A tubular valve element 30 is slidingly mounted within the central bore 16 and is provided with a head 32 having ports or passages 34 communicating with the central passage 36 of the valve. In the closed position as shown in FIG. l, the head 32 will sealingly engage with the ring 24 to prevent flow through the passage 36. An enlarged portion 38 is dened upon the valve 30 having a cylindrical skirt portion 40 thereon extending toward connection 28 and an annular groove mounts a sealing ring 42 to seal portion 38 with respect to bore 16.. The right end of bore 16 receives an annular seal member 44 and a tension spring 46 is interposed between the seal 44 and the valve portion 38 biasing the valve 30 to the closed position. The spring also maintains the seal 44 in the bore 16.
The outer cylindrical iiow path valve includes a tubular sleeve element 48 slidably received within the bore 14, and sealingly engageable with ysealing rings 22 and 50, FIG. l. A tension spring 52 interposed -between the body member 12 and valve sleeve 48 maintains the valve sleeve in the closed position. An annular shoulder 54 is defined on the sleeve 48 for reasons which will be later described.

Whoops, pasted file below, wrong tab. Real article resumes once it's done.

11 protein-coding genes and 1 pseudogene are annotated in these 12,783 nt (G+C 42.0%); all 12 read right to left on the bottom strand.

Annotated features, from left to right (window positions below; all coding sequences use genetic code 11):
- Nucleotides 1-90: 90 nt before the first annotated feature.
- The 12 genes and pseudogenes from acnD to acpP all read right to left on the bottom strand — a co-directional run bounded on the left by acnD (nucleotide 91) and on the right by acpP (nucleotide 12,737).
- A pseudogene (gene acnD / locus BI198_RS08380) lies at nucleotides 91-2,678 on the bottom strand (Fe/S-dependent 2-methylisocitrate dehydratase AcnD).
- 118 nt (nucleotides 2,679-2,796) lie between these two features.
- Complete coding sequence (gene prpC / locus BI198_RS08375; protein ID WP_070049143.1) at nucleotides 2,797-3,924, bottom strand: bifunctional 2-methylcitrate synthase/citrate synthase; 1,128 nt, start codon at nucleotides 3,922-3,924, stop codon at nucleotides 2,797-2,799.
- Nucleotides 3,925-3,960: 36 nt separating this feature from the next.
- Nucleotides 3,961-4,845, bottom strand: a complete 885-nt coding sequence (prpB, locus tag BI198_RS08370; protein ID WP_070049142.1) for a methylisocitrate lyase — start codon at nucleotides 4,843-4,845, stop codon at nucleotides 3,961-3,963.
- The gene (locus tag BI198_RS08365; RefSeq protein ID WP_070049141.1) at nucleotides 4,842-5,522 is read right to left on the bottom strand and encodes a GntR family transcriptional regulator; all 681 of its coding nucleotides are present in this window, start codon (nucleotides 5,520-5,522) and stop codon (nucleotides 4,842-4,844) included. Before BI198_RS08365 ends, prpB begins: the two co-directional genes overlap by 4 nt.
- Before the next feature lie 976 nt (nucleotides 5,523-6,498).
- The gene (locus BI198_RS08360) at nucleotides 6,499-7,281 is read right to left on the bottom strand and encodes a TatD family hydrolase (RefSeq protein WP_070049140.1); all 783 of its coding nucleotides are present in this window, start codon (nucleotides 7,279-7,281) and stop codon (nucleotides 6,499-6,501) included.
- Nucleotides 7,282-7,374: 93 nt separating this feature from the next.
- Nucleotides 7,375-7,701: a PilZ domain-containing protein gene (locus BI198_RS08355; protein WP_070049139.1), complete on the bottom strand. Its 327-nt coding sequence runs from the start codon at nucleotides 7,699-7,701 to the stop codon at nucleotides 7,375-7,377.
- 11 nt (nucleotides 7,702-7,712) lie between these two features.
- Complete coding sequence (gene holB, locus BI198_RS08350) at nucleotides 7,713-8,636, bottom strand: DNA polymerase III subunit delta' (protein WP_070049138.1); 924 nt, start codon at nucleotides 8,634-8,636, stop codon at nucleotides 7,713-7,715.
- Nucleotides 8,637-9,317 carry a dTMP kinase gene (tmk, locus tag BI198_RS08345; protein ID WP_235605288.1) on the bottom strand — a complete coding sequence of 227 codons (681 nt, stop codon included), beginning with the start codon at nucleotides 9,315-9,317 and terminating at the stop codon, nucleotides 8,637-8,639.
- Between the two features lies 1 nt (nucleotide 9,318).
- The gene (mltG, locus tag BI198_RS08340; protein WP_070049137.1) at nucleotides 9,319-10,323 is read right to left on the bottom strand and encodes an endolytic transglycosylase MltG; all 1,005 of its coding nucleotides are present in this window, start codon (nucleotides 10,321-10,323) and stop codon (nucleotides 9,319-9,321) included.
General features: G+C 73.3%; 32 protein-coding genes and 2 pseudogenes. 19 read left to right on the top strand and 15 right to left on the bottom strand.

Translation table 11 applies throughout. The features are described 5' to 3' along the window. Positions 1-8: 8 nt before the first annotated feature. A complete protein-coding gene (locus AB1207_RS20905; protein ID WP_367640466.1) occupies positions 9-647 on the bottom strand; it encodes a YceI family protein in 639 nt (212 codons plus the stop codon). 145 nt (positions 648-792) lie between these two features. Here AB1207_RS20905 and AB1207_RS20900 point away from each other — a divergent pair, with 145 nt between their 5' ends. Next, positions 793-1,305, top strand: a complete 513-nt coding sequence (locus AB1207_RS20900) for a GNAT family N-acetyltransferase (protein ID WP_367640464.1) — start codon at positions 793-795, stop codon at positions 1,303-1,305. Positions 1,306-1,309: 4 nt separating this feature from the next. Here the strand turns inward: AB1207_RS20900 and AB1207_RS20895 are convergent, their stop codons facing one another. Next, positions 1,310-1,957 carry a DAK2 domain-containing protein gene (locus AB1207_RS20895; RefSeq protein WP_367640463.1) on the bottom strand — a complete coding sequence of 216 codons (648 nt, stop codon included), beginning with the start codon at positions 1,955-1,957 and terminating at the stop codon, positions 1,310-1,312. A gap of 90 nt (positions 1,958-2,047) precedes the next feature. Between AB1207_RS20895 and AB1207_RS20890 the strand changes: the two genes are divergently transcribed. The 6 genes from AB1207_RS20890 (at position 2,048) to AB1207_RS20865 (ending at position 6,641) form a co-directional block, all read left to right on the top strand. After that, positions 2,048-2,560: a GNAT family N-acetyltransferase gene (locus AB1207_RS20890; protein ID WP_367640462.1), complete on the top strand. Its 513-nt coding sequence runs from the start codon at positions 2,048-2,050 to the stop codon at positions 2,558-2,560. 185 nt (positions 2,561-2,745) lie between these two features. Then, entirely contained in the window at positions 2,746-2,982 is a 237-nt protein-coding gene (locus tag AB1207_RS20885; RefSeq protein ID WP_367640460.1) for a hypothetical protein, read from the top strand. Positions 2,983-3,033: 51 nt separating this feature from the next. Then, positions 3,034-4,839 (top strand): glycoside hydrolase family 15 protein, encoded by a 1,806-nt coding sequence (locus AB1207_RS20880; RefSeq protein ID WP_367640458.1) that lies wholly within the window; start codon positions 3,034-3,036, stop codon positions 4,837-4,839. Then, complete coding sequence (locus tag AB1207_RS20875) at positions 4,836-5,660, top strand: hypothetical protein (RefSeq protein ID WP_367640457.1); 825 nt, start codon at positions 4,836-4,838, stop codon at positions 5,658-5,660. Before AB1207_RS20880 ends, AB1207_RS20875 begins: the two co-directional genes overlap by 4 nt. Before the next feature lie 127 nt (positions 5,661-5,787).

The latching of the coupling is achieved by a plurality of radially movable balls 56 mounted in the body member 12. The balls 56 are mounted within a plurality of radial holes evenly spaced about the circumference of the body member and an inwardly disposed annular retainer 58 maintains the balls from an excessive inward movement during disconnection. The edge of the ball receiving holes may also be deformed inwardly to maintain the balls therein. The retainer member 58 is provided with an internal cylindrical surface 60 and is spring biased to the left by the tension spring 62.
The latching actuation member consists of a tubular element 64 slidably mounted upon the exterior surface of a body member 12. A spring 66 biases the element 64 to the left such that an innerly disposed annular groove 68 may align with the balls 56 as shown in FIG. 1. The groove 68 is provided with beveled side surfaces which tend to cam the balls inwardly upon removal of the retainer 58 due to the influence of the spring 66. A groove may be dened in the latch element 64 to receive an actuating member 70 for shifting the latch element which may be either associated with mechanical means for coupling or `discoupling or may permit manual actuation of the latching.